Searches Out of the Sunshine?
Legislation to build a public records wall around would-be college and university presidents handily passed the Florida House Wednesday , putting it to the Senate to decide the future of a proposal that has long been logjammed at the statehouse. The House voted, 99-20, in favor of FL HB7081 (20R), well over the 80 votes needed to hit the two-thirds threshold necessary to create new exemptions to state sunshine laws. Florida senators are close to a deal to exclude colleges from legislation to exempt higher education executive searches from sunshine laws, a move that might give the measure enough votes to get it across the chamber's finish line.

The second to last week of the 2020 Florida Legislative Session had a number of bills being heard, discussed and debated on both chamber floors. In the House chamber, HB 713 passed with a 79-31 vote, meaning its amendment that caps THC for those under 21 also passed. This amendment was proposed to cap flower and derivatives to 10% for those underneath the age of 21 with exceptions such as those terminally ill. A similar amendment has been proposed in the Senate for SB 230 but has yet to be heard and is facing push back concerning the 10% cap. SB 1876 State Hemp Program sponsored by Senator Montford has advanced through the Senate, being placed on third reading for March 9. Its House companion bill, HB 1063 by Representative Drake has currently been temporarily postponed on its second reading.
Week 8 of the 2020 Session saw the end of the committee process and the rush of bills in the House to stay alive.  Per House Rules, a bill must be heard on the Floor by the end of Week 8 in order to be eligible for final passage.  The major environmental bills that we have been working on made good progress this week. SB 712, the Governor’s priority Clean Water Act, passed the Senate 39-0 and will be heard in the House next week.  Also, HB 1091, which increases civil penalties for environmental violations, passed the House 106-0 and will be heard in the Senate.  In addition, the House and Senate began their formal Budget Conference negotiations at the end of the week. Details of the environmental budget will be provided next week.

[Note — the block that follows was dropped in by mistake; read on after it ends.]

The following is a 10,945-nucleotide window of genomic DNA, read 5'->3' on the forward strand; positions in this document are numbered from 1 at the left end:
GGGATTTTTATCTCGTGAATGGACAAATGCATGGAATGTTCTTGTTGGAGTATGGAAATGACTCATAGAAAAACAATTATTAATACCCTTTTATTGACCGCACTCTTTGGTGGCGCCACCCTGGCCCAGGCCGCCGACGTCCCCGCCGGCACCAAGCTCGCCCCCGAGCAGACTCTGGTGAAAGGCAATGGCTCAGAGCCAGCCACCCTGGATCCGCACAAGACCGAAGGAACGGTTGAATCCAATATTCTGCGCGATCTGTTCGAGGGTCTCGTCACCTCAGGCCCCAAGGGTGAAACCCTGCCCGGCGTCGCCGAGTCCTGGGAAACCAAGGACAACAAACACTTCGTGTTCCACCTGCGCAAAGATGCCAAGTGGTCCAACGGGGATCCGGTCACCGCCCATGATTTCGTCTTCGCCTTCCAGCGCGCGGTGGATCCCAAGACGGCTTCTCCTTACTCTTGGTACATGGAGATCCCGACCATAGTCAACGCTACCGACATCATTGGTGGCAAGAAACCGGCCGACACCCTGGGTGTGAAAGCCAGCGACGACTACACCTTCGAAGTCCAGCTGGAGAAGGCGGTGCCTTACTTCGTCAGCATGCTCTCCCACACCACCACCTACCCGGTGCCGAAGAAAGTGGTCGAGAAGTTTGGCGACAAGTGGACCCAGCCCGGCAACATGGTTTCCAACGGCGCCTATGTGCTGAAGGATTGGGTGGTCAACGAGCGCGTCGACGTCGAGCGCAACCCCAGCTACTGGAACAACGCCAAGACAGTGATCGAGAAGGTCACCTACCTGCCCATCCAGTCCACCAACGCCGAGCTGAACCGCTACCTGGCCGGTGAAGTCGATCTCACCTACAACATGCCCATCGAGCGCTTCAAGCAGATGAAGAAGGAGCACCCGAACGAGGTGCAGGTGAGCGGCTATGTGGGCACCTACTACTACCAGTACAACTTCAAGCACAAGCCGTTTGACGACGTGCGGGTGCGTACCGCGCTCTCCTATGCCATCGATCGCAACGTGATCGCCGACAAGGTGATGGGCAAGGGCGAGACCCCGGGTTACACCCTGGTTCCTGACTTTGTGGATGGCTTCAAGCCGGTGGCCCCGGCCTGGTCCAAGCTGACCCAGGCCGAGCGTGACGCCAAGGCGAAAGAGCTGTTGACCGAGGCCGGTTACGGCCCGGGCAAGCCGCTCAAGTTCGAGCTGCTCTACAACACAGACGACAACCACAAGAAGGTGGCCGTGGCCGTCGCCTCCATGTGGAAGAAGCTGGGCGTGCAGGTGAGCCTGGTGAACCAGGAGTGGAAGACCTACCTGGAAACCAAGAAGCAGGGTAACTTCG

Health Care
The Florida House this week made good on Speaker Oliva’s top priority by passing not one, but two bills that contain independent practice for advanced practice registered nurses and physician assistants. The initiative has becoming a sticking point to bringing Session in for a close on time as it has become intertwined with budget negotiations, and both Oliva and Senate President Galvano declared this week that it was highly unlikely Session would end on time next Friday as budget conference still has not begun. The House also passed bills this week that give flu and strep testing responsibilities to pharmacists and authorize certified nursing assistants and home health aides to administer medications under the direction of a nurse. Meanwhile, Governor DeSantis announced that tens of thousands of novel coronavirus testing kits were being sent to Florida as the number of Floridians diagnosed rose to nine.